Political funding

— As election time nears, campaign contributions continue to pour in from the rich and locally famous. In the race for district attorney, Joseph Wambaugh -- the ex-cop and crime novelist from Point Loma who, along with Union-Tribune publisher David Copley was once reported to have been a potential target of gay serial killer Andrew Cunanan before Cunanan gunned down Gianni Versace -- has given $500 to Bonnie Dumanis. Ex-port commissioner Peter Janopaul, who made history when he was named San Diego's first avowedly gay port commissioner by Mayor Dick Murphy, kicked in $1000 to the same campaign. Lobbyist Nicole Clay of the firm Carpi & Clay has given $500 to District 2 San Diego city council candidate Michael Zucchet, as has Nancy Chase, the Republican campaign fundraiser who has worked closely with campaign consultant Tom Shepard. Other Zucchet money includes $500 from Robert Lawrence, son of the late Hotel del Coronado owner Larry Lawrence. Octogenarian merchandising magnate Sol Price also gave $500. San Diego writer Anna Curren, a Nova Scotia native and onetime nursing instructor at Long Beach City College, who made a small fortune with her best-selling technical manuals about clinical medication, including Math for Meds and Dimensional Analysis for Meds, has been especially generous this campaign season. Curren, now 67 and an author of lesbian novels, told her hometown St. John's Telegram last year that she has been openly gay since she was 35. This year her contributions include $10,000 to the Democratic National Committee and $5000 to Emily's List.

More and Moores Is the Peregrine Systems bankruptcy scandal enough to get Padres owner John Moores out of baseball once and for all? So speculates Ken Rosenthal of the Sporting News, whose "Baseball Inside Dish" column reports that Moores "could lose the team because of legal difficulties" which would then clear the way for manager Kevin Towers to move to the Boston Red Sox, now run by erstwhile Moores partner Larry Lucchino. Notes Rosenthal: "The resolution of Moores's problems, however, isn't imminent, and it's doubtful the team would grant permission for Towers to reunite Lucchino, a former Padres president who departed over philosophical differences with Moores." Meanwhile, Moores picked up another round of bad national press in Business Week. "So what did Moores know? So far, the evidence is only circumstantial. Former employees say it was impossible to miss disturbing signs right under Moores's nose," reports the magazine, which quotes San Diego attorney Mike Aguirre as saying it would be virtually impossible for Moores not to have known about the evil-doing going on inside the firm. "Critics complain that Peregrine's board has been dominated by insiders who didn't question the company's methods." Over in New Mexico, where Democrat and ex-Peregrine board member Bill Richardson is running for governor, Republicans continue to run TV spots pummeling Moores's and Richardson's alleged role in Peregrine's collapse. "Richardson claimed he didn't own any stock, but now we learn Richardson's relative made millions. A Richardson contributor pocketed a half-billion dollars, while 1400 people lost their jobs. Now, a Justice Department probe. Bill Richardson, an insider who got paid, while honest people got hurt."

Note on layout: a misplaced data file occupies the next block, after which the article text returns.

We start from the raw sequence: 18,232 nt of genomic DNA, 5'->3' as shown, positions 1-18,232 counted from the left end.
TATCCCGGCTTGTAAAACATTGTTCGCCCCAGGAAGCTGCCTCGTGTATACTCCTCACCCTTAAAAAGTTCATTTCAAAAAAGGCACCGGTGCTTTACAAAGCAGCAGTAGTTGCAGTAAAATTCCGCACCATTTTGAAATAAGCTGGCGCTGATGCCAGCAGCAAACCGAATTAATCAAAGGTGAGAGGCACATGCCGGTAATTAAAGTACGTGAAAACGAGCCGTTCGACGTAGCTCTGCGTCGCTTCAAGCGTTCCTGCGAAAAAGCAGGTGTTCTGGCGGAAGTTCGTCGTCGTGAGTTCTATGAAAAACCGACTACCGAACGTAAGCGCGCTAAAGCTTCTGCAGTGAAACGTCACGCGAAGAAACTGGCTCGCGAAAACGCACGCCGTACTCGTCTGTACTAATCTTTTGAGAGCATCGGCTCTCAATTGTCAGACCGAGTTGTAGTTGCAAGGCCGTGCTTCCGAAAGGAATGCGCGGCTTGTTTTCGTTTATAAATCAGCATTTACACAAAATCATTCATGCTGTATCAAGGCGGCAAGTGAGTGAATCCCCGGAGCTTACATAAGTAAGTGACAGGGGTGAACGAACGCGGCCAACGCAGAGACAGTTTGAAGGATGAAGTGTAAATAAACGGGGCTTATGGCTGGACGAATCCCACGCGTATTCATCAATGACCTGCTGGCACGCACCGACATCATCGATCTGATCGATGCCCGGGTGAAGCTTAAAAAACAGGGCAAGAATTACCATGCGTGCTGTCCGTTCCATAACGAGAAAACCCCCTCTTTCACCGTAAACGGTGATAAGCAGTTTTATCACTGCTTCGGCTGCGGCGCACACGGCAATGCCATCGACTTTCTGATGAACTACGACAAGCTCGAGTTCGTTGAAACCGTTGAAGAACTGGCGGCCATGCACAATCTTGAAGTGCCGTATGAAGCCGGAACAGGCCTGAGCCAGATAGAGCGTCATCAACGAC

Borderline What's up between South Bay congressman Bob Filner and San Diego city councilman Ralph Inzunza? In recent weeks, city hall watchers say, Inzunza has been going out of his way to bash Filner during public meetings and in closed-door sessions. The latest dust-up between the two is a fight over a new San Ysidro library, to be leased in a shopping mall developed by Inzunza backer Sam Marasco. But the enmity goes far deeper, say insiders, centering around the fight between Filner and Assemblyman Juan Vargas, who is reportedly angling for a way to oust Filner and get his job. Inzunza's fellow Democratic councilmembers are aiding and abetting his anti-Filner crusade by going out of their way not to defend the longtime congressman ... Oceanside Republican state senator Bill Morrow is biding his time as one of only three members of a state commission that has gone through more than $331,000 in taxpayer money but has never met, reports the San Francisco Chronicle. The California Commission for Economic Development was created more than a year ago to help revive a sputtering state economy and is supposed to have 17 members: three state senators, three assembly members, and ten business types to be appointed by Governor Gray Davis. But neither Davis nor the assembly have bothered to fill their allotted seats. "It's a commission that is spending money but appears not to exist." Common Cause's Jim Knox told the paper ...The Dallas Morning News is reporting that Rosarito's Oasis beach resort "represents one of the cracks that have emerged on the unified front against traffickers recently erected by the United States and Mexico." The Oasis, says the paper, is suspected of being a money-laundering front for what remains of the Arellano Felix drug organization, yet remains in business, catering to American tourists.

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